The ayatollah's extremist politics reverberate around a world that has not found a way to deal effectively with Khomeini's violence and its own competing political interests.
In New York, the U.N. Security Council unanimously passes yet another resolution calling for an end to the Iran-Iraq war (a resolution that was rejected by Iran even before it was passed).
In the Persian Gulf, American, Soviet, British and French ships accompany ''their'' tankers. In Lebanon, 3,500 Hezbollah chant ''Terrorism is the only solution,'' announce a holy war and threaten to kill two French hostages.
In Bonn, German Foreign Minister Hans-Dietrich Genscher busily plans the visit of Iranian Foreign Minister Ali Akbar Velayati, while in Moscow, Andrei Gromyko and Eduard Shevardnadze converse extensively with Iran's deputy foreign minister.
In Rome, the Italian government (which has the best relations with Tehran of any Western government) agrees to represent French interests after France breaks diplomatic relations with Tehran. In Paris, the Iranian Embassy is so heavily guarded it has become a tourist attraction in a nation where attention is riveted on efforts to secure the release of French diplomats already effectively held hostage in Tehran.
Meanwhile, in Washington, the U.S. Congress and media continue to portray American dealings with Iran as a unique failure of judgment on the part of the Reagan administration.
Not since Adolf Hitler has one prophet of violence been the center of so much concern and activity. And never before have the global complexities of Gulf politics been more befuddling. Some of these complexities are especially interesting.
Consider the U.N. Security Council resolution. In spite of its wide publicity, this resolution does not differ in important respects from previous Council resolutions concerning the Iran-Iraq war. The promise to consider additional measures to implement the resolution does not mean much.
It is extremely doubtful that the Soviet Union or China -- both of whom have veto power in the council -- would agree to impose sanctions to enforce the resolution. China not only supplies ''Silkworm'' missiles to Iran, it has long been a major arms supplier to the ayatollah's forces. And the Soviet Union's relations with Tehran have improved steadily. Where in 1980 the ayatollah referred to the United States and the U.S.S.R. as ''two Satans,'' Iran's relations with the Soviets are today much better than its relations with the Americans.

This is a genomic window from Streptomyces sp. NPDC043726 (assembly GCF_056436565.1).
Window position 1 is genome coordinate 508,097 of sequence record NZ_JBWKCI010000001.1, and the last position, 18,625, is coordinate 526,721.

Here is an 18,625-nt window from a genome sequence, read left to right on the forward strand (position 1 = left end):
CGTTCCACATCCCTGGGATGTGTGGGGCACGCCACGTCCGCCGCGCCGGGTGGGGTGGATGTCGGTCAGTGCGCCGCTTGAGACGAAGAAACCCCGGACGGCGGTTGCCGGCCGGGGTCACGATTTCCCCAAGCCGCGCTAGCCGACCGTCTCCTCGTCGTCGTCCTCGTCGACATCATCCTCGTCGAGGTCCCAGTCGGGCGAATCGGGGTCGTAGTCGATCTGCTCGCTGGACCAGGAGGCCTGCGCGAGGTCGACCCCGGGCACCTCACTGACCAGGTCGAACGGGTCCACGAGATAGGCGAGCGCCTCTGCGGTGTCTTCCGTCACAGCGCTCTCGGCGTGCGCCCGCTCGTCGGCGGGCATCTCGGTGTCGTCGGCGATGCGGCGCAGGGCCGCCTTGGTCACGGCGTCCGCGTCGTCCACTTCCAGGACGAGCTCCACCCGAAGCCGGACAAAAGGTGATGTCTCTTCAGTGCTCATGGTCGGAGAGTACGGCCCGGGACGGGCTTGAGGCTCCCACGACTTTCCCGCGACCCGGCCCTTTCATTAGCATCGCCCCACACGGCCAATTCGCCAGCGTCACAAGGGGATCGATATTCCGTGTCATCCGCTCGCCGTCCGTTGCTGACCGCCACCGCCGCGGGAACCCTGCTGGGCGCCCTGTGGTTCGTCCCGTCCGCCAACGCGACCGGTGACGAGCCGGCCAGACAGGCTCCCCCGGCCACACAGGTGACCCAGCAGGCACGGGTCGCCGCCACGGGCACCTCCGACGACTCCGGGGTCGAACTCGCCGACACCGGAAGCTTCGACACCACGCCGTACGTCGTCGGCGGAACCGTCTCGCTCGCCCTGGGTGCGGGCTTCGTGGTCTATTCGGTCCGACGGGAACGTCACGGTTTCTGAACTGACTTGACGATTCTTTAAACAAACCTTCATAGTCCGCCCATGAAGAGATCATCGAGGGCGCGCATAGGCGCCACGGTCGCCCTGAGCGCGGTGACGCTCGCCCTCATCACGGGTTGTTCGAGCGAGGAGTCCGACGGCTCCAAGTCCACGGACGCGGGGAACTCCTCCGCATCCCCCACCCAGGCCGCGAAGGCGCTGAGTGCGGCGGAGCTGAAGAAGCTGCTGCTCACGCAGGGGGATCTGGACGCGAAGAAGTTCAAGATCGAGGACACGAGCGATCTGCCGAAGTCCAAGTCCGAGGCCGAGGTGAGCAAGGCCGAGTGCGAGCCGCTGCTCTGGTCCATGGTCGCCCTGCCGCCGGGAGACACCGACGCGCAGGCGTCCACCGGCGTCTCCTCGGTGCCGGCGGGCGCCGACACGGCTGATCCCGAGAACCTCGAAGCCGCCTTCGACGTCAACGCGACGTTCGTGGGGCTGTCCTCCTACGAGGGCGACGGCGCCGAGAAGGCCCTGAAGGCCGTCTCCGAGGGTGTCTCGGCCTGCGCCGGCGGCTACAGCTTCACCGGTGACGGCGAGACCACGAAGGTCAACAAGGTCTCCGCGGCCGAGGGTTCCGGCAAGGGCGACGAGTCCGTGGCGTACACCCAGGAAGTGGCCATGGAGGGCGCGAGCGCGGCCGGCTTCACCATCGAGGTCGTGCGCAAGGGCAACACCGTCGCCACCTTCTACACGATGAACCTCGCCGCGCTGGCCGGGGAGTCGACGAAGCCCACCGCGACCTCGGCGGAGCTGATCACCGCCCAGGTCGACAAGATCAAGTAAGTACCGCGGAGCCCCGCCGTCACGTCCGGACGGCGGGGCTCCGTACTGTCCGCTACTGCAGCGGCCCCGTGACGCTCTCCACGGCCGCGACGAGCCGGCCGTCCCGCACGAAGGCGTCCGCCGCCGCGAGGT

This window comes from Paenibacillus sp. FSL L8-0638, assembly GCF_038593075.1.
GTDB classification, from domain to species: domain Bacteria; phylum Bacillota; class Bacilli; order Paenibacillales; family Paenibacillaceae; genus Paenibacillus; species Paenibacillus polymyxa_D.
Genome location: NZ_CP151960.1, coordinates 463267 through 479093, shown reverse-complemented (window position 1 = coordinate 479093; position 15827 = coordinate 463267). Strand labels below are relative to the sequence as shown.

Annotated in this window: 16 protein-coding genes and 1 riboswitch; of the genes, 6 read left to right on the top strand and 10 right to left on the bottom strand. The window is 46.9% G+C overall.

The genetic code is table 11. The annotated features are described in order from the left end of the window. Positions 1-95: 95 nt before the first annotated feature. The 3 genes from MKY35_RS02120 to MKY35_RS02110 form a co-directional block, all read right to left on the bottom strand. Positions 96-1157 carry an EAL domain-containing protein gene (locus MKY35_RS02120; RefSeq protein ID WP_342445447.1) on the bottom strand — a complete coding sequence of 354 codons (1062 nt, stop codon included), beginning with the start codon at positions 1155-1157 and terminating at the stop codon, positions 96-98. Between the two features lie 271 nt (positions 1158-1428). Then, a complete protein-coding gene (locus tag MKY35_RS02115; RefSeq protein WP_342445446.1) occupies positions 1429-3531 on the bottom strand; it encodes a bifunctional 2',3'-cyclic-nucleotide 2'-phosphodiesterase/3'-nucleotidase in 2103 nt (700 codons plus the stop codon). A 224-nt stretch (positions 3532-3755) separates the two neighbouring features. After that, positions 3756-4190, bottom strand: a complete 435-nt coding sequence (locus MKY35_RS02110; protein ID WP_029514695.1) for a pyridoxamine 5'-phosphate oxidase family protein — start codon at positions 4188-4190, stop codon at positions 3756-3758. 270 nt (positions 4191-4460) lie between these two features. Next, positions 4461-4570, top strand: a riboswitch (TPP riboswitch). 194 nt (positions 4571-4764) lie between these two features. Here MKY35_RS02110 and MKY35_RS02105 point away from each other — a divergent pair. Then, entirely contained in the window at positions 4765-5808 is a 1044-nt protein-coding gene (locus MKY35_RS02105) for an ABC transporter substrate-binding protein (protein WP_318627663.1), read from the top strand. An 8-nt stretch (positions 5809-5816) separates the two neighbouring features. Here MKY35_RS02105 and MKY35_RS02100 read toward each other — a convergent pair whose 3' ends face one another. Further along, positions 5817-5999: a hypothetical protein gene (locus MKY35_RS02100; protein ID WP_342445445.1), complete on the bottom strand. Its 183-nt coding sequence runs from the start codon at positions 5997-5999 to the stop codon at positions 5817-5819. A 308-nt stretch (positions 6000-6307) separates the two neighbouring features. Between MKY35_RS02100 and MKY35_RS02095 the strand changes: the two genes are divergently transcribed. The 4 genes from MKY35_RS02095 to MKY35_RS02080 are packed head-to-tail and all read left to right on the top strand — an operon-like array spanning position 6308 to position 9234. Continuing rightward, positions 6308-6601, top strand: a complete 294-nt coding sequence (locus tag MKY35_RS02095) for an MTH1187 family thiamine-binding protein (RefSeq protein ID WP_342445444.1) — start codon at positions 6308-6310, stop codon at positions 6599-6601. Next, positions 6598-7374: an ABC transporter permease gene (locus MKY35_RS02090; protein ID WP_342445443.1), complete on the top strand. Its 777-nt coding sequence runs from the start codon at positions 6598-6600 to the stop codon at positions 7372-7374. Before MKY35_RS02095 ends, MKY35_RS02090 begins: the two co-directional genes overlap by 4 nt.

At the very time the resolution was being adopted in New York, Iran's deputy foreign minister was in Moscow to discuss the possible transport of Iranian oil through the North Sea. It is widely understood in Europe that the Iran-Iraq war has permitted the Soviets to expand their presence, influence and diplomatic relations with the countries of the Gulf.
No one should imagine that Soviet assent to the resolution signifies a commitment to stronger action. The Soviets have too much interest in their own power position in the Gulf to give priority to a disinterested search for peace.
In this they resemble most other European nations, virtually all of which have interests in the Gulf that are more complex than the simple search for peace. West Germany and Italy have cultivated good relations with Iran. France was attempting to do the same when Iranian-sponsored terrorism made Paris a battlefield and precipitated a major conflict with French law.
Although the French effort has gone sour, the French have not tended to blame their government for trying. As one leading newspaper wrote, Prime Minister Jacques Chirac had three interests in seeking to normalize relations with Iran: the liberation of French hostages held in Lebanon; the promise of Iran's market with its 45 million inhabitants; and Iran's strategic importance.
In fact, France's cool pursuit of its national interests with Iran has been no more successful than Ronald Reagan's inept effort.
Now, in the attempt to win release of its diplomats, the French government is pursuing tactics that are at once both ''harder'' and ''softer'' than those tried by the United States. The French government will not permit Iranian personnel to leave their premises in France as long as French diplomats are held in Tehran. Simultaneously, it is pursuing negotiations through various channels.
No country -- except possibly the Soviet Union -- seems to know how to deal with the ayatollah's violent and fanatical legions or how to protect its interests in the Gulf.
It would be very helpful if Americans remembered this as we seek an appropriate response to terrorism, war and geopolitics in the Persian Gulf.